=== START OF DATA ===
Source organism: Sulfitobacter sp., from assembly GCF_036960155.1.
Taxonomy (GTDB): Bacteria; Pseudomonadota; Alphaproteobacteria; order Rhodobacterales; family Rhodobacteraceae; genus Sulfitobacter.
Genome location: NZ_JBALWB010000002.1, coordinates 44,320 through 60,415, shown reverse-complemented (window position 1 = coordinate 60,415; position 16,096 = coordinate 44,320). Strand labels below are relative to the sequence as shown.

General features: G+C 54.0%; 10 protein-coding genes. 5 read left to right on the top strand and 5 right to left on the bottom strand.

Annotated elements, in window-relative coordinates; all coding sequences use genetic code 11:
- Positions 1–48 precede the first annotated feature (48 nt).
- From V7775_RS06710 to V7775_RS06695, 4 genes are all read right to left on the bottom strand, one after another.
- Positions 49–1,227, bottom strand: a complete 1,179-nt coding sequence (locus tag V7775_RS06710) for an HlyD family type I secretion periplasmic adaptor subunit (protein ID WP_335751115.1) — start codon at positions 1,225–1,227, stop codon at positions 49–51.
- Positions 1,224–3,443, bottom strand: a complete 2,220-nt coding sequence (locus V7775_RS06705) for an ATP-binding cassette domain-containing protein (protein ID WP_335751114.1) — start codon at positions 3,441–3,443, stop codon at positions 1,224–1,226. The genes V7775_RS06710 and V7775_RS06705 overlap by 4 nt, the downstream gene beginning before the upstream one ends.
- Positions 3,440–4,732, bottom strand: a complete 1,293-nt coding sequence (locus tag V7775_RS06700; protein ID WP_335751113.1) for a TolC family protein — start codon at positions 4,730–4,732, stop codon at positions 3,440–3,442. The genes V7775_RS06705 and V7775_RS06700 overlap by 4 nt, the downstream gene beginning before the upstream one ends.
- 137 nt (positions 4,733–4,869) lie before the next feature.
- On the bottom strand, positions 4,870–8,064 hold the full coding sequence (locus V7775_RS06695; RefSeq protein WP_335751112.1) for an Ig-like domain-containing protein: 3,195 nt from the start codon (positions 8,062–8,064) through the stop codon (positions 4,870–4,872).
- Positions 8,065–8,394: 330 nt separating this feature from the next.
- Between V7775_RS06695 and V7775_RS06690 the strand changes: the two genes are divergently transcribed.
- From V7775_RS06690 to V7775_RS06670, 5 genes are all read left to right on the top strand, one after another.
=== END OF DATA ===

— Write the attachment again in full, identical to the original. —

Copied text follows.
Source organism: Sulfitobacter sp., from assembly GCF_036960155.1.
Taxonomy (GTDB): Bacteria; Pseudomonadota; Alphaproteobacteria; order Rhodobacterales; family Rhodobacteraceae; genus Sulfitobacter.
Genome location: NZ_JBALWB010000002.1, coordinates 44,320 through 60,415, shown reverse-complemented (window position 1 = coordinate 60,415; position 16,096 = coordinate 44,320). Strand labels below are relative to the sequence as shown.

General features: G+C 54.0%; 10 protein-coding genes. 5 read left to right on the top strand and 5 right to left on the bottom strand.

Annotated elements, in window-relative coordinates; all coding sequences use genetic code 11:
- Positions 1–48 precede the first annotated feature (48 nt).
- From V7775_RS06710 to V7775_RS06695, 4 genes are all read right to left on the bottom strand, one after another.
- Positions 49–1,227, bottom strand: a complete 1,179-nt coding sequence (locus tag V7775_RS06710) for an HlyD family type I secretion periplasmic adaptor subunit (protein ID WP_335751115.1) — start codon at positions 1,225–1,227, stop codon at positions 49–51.
- Positions 1,224–3,443, bottom strand: a complete 2,220-nt coding sequence (locus V7775_RS06705) for an ATP-binding cassette domain-containing protein (protein ID WP_335751114.1) — start codon at positions 3,441–3,443, stop codon at positions 1,224–1,226. The genes V7775_RS06710 and V7775_RS06705 overlap by 4 nt, the downstream gene beginning before the upstream one ends.
- Positions 3,440–4,732, bottom strand: a complete 1,293-nt coding sequence (locus tag V7775_RS06700; protein ID WP_335751113.1) for a TolC family protein — start codon at positions 4,730–4,732, stop codon at positions 3,440–3,442. The genes V7775_RS06705 and V7775_RS06700 overlap by 4 nt, the downstream gene beginning before the upstream one ends.
- 137 nt (positions 4,733–4,869) lie before the next feature.
- On the bottom strand, positions 4,870–8,064 hold the full coding sequence (locus V7775_RS06695; RefSeq protein WP_335751112.1) for an Ig-like domain-containing protein: 3,195 nt from the start codon (positions 8,062–8,064) through the stop codon (positions 4,870–4,872).
- Positions 8,065–8,394: 330 nt separating this feature from the next.
- Between V7775_RS06695 and V7775_RS06690 the strand changes: the two genes are divergently transcribed.
- From V7775_RS06690 to V7775_RS06670, 5 genes are all read left to right on the top strand, one after another.